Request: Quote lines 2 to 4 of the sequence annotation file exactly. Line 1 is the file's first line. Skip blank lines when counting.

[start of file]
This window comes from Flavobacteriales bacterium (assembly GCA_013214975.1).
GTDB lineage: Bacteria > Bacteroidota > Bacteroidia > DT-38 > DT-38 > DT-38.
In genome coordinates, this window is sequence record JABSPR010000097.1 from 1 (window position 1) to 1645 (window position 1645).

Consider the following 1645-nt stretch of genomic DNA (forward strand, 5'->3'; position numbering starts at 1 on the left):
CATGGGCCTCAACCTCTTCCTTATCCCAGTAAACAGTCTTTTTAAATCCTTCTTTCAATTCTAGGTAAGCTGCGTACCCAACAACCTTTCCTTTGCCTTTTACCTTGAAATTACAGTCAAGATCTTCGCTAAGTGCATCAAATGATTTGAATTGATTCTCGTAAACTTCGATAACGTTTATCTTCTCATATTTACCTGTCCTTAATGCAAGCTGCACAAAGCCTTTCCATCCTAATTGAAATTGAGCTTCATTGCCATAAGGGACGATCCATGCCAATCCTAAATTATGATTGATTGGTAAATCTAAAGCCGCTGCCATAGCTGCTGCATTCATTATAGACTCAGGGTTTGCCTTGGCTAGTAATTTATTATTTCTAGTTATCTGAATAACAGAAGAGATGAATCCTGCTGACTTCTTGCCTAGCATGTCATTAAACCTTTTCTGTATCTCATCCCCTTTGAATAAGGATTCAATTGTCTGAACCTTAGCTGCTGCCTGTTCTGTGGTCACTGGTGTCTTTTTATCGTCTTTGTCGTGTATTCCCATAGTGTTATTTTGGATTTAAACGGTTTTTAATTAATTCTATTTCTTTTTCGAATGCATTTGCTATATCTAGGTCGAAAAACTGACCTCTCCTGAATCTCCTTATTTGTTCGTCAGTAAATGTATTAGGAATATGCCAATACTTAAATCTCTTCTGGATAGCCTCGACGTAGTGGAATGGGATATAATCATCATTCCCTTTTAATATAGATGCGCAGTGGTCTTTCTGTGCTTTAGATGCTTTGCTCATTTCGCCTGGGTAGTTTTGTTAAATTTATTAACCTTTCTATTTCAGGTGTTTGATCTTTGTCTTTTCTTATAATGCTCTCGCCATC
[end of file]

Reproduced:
GTDB lineage: Bacteria > Bacteroidota > Bacteroidia > DT-38 > DT-38 > DT-38.
In genome coordinates, this window is sequence record JABSPR010000097.1 from 1 (window position 1) to 1645 (window position 1645).

Consider the following 1645-nt stretch of genomic DNA (forward strand, 5'->3'; position numbering starts at 1 on the left):